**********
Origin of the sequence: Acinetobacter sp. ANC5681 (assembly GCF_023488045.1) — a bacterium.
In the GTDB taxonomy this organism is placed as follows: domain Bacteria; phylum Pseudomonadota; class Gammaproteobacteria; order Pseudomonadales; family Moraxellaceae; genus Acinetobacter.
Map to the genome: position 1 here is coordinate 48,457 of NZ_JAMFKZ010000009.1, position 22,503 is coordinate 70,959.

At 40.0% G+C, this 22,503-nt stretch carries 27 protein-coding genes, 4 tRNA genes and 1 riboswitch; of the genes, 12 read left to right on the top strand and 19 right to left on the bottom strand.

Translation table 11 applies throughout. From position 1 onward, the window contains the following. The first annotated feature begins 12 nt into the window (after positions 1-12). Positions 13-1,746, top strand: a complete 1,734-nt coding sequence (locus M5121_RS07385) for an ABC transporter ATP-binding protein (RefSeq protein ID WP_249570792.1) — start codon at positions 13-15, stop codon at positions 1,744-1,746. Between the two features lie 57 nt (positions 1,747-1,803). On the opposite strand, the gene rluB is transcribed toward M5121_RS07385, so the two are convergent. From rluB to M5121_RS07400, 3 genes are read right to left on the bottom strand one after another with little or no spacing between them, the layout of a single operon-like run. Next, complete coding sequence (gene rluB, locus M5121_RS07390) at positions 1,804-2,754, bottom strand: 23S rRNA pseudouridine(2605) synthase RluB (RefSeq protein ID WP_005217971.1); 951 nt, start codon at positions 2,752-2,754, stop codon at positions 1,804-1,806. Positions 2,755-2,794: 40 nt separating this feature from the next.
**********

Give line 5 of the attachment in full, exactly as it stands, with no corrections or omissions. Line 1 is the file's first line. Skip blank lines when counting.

Translation table 11 applies throughout. From position 1 onward, the window contains the following. The first annotated feature begins 12 nt into the window (after positions 1-12). Positions 13-1,746, top strand: a complete 1,734-nt coding sequence (locus M5121_RS07385) for an ABC transporter ATP-binding protein (RefSeq protein ID WP_249570792.1) — start codon at positions 13-15, stop codon at positions 1,744-1,746. Between the two features lie 57 nt (positions 1,747-1,803). On the opposite strand, the gene rluB is transcribed toward M5121_RS07385, so the two are convergent. From rluB to M5121_RS07400, 3 genes are read right to left on the bottom strand one after another with little or no spacing between them, the layout of a single operon-like run. Next, complete coding sequence (gene rluB, locus M5121_RS07390) at positions 1,804-2,754, bottom strand: 23S rRNA pseudouridine(2605) synthase RluB (RefSeq protein ID WP_005217971.1); 951 nt, start codon at positions 2,752-2,754, stop codon at positions 1,804-1,806. Positions 2,755-2,794: 40 nt separating this feature from the next.